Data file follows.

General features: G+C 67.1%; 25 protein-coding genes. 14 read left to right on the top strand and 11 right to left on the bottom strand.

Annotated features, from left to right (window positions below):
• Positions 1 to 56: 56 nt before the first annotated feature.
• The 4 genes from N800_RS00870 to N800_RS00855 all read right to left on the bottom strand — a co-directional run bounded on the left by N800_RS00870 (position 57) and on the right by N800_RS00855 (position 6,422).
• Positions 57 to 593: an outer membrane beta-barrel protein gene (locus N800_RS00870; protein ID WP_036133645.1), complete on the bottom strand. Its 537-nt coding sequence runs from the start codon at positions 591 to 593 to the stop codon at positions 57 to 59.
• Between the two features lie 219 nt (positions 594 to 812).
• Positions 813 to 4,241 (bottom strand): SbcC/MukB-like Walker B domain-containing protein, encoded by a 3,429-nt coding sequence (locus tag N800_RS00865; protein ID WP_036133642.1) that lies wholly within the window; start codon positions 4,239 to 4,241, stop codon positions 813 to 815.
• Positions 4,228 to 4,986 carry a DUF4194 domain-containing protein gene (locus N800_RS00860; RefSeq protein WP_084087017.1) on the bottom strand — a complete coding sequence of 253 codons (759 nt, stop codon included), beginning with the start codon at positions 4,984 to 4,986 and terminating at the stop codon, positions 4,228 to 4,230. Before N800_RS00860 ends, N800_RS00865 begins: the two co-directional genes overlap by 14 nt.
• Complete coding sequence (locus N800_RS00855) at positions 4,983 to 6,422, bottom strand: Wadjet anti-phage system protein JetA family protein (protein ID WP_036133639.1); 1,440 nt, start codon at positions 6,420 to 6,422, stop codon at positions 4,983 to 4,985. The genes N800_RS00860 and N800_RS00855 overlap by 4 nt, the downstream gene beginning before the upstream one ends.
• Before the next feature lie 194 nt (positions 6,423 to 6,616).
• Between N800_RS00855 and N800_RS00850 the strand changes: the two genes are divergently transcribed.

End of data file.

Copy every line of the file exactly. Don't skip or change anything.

General features: G+C 67.1%; 25 protein-coding genes. 14 read left to right on the top strand and 11 right to left on the bottom strand.

Annotated features, from left to right (window positions below):
• Positions 1 to 56: 56 nt before the first annotated feature.
• The 4 genes from N800_RS00870 to N800_RS00855 all read right to left on the bottom strand — a co-directional run bounded on the left by N800_RS00870 (position 57) and on the right by N800_RS00855 (position 6,422).
• Positions 57 to 593: an outer membrane beta-barrel protein gene (locus N800_RS00870; protein ID WP_036133645.1), complete on the bottom strand. Its 537-nt coding sequence runs from the start codon at positions 591 to 593 to the stop codon at positions 57 to 59.
• Between the two features lie 219 nt (positions 594 to 812).
• Positions 813 to 4,241 (bottom strand): SbcC/MukB-like Walker B domain-containing protein, encoded by a 3,429-nt coding sequence (locus tag N800_RS00865; protein ID WP_036133642.1) that lies wholly within the window; start codon positions 4,239 to 4,241, stop codon positions 813 to 815.
• Positions 4,228 to 4,986 carry a DUF4194 domain-containing protein gene (locus N800_RS00860; RefSeq protein WP_084087017.1) on the bottom strand — a complete coding sequence of 253 codons (759 nt, stop codon included), beginning with the start codon at positions 4,984 to 4,986 and terminating at the stop codon, positions 4,228 to 4,230. Before N800_RS00860 ends, N800_RS00865 begins: the two co-directional genes overlap by 14 nt.
• Complete coding sequence (locus N800_RS00855) at positions 4,983 to 6,422, bottom strand: Wadjet anti-phage system protein JetA family protein (protein ID WP_036133639.1); 1,440 nt, start codon at positions 6,420 to 6,422, stop codon at positions 4,983 to 4,985. The genes N800_RS00860 and N800_RS00855 overlap by 4 nt, the downstream gene beginning before the upstream one ends.
• Before the next feature lie 194 nt (positions 6,423 to 6,616).
• Between N800_RS00855 and N800_RS00850 the strand changes: the two genes are divergently transcribed.